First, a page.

The only fast I’ve done before was a 30 day, 3liters/day, green juice fast, on the advice of an American doctor in Bkk.  Totally eliminated my tiredness and high blood pressure. 

Perhaps you could answer a question?  If I drink a liter of green juice per day during the water fast does it interfere with autophagy?

thanks. 

Yes, juice whether fruit or vegetable will definitely interfere with autophagy.  

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36 minutes ago, WaveHunter said:

What's your basis for saying that?  Care to explain?

Oh u answer my question with an question..

Anyway how do u regard the 16:8 and the 5:2 diet in comparison what ur doing?

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Posted (edited)
5 hours ago, villagefarang said:

“Water Only Fasting…Should you do it / How should you do it?”

 

Sure, if you want to try it, why not.  The how is easy, as all you have to do is stop eating for a period of time and only drink water.

 

It is very simple and it doesn’t take twenty years of study and a bunch of click-bait terminology or self-aggrandizing proselytizing to see if it works for you.  You are not superhuman if you do it and you are not a failure if you can't stick with it for more than a few hour.  

 

I am quite certain none of us are qualified to determine the efficacy of all the studies and claims posted online, including the summaries of studies posted by the OP.

Well, maybe you should re-read my post because you obviously don't understand what I said.  Sure anyone can go on a fast.  Fasting is not really what I'm talking about.  Keto-adaptation is.  Water fasting is the means to achieve keto-adaptation.

 

Yes, I intentionally used the term water fasting as click-bait because most people are not familiar with the term keto-adaptation.  Furthermore, most people incorrectly attribute fasting as an efficient means of long-term weight loss, when in fact it is NOT!  In other words, they are interested in water fasting, for all of the WRONG reasons.

 

There are very real health benefits to becoming keto-adapted, and fasting is how it is achieved.  I am not talking about fantastical claims that many health gurus attribute to keto-adaptation or fasting, I am talking about cutting edge research being conducted by renowned scientists, some of whom have received Nobel Prizes for their work!

 

Considering the fact that this research is revealing for the first time that a metabolic basis for many diseases such as obesity, Diabetes Type-2, many forms of cancer, and neurodegenerative diseases such as Alzheimer's, Parkinson's, and ALS, I would assume that many people SHOULD be interested and want to learn more!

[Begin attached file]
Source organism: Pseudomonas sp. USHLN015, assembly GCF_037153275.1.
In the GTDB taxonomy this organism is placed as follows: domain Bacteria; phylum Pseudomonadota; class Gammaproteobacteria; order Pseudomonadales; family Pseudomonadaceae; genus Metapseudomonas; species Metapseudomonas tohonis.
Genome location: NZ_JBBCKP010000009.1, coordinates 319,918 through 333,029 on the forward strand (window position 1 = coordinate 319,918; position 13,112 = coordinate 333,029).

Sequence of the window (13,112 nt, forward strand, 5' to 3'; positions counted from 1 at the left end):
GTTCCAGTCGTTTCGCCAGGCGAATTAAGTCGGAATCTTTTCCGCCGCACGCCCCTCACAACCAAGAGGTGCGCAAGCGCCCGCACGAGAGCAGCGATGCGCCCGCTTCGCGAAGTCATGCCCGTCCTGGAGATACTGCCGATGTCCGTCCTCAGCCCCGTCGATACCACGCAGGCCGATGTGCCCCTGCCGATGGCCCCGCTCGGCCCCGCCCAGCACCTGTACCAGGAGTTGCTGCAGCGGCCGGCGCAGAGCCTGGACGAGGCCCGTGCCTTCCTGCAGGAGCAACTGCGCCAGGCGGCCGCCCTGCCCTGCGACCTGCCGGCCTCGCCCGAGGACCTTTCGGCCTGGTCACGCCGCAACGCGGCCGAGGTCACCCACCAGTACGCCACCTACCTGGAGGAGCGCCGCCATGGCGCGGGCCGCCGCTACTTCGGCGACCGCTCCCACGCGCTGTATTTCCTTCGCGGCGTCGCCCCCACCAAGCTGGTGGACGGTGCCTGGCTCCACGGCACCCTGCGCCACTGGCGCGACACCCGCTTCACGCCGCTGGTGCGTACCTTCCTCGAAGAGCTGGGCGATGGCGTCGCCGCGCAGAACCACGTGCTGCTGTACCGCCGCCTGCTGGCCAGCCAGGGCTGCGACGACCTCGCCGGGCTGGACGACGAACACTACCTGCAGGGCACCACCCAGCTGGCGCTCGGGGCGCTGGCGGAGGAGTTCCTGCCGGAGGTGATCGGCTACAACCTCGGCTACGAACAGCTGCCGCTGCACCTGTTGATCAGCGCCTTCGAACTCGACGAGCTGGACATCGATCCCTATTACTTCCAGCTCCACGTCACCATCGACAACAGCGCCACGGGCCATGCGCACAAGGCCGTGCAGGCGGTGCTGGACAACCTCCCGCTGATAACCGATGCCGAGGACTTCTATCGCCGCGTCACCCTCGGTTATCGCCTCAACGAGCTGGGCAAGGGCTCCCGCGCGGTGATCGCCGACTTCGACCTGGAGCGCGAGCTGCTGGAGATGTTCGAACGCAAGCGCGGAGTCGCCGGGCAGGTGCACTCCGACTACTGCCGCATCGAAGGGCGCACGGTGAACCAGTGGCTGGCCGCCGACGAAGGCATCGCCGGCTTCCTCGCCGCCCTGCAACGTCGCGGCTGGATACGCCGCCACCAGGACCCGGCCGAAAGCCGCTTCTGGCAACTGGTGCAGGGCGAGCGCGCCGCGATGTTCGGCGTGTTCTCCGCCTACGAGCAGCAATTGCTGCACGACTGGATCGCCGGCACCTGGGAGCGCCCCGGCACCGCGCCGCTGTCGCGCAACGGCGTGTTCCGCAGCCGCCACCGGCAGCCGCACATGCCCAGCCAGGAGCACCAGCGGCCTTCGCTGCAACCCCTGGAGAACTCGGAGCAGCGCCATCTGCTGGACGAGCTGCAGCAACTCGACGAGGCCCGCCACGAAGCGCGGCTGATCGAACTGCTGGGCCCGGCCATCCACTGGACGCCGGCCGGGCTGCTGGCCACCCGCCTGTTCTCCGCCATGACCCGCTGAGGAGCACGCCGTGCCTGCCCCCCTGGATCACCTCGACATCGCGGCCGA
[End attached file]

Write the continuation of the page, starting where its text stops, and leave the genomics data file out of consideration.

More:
I am NOT talking about some silly diet fad...FAR FROM IT!

 

 

To say that "...none of us are qualified to determine the efficacy of all the studies..." is simply the excuse lazy and/or ignorant people use for not trying to be informed.

 

Basic understanding of the metabolic sciences, and of current research and its' implications for living a healthy life does not take a PhD to understand!

 

You are free to stick your head in the sand and ignore science if you like.  Many people however have a desire to explore science-based information with an open mind, discus it with other like-minded people, and debate the fine points. THIS THREAD IS FOR THEM.

 

This thread is not for people who's only desire is to make inflammatory comments, yet are too lazy and/or are too close minded to even explore the underlying science of what they are attacking.

Edited by WaveHunter
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Posted (edited)
43 minutes ago, Destiny1990 said:

Oh u answer my question with an question..

Anyway how do u regard the 16:8 and the 5:2 diet in comparison what ur doing?

You made an incomplete comment; I asked you to expand and explain yourself.  Is that so hard to do? 

 

You "question" was totally irrelevant and providing only those two pieces of data would be pointless, but I'll provide them if that seems important to you...but I will provide the context that will make them relevant which you should have asked for int he first place.

 

I am 165 cm tall, weigh 63kg.  My Body fat is 11%  I am a competitive road cyclist so having low body fat (and low riding weight) is important to me, but being able to generate high watts during a ride is also important, thus my interest in cutting edge nutrition, and keto adapted nutrition in particular since it better allows me to tap into stored fat as a fuel source instead of only being able to rely on a glucose-dominant metabolism.

 

My use of water fasting has NOTHING to do with weight management.  Being keto adapted and riding bicycles takes care of that for me.  My interest in fasting is that it promotes autophagy, and it also acts as a stressor to the body that helps to keep me keto-adapted.

 

Edited by WaveHunter
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Posted (edited)
16 minutes ago, WaveHunter said:

You made an incomplete comment; I asked you to expand and explain yourself.  Is that so hard to do? 

 

You "question" was totally irrelevant and providing only those two pieces of data would be pointless, but I'll provide them if that seems important to you...but I will provide the context that will make them relevant which you should have asked for int he first place.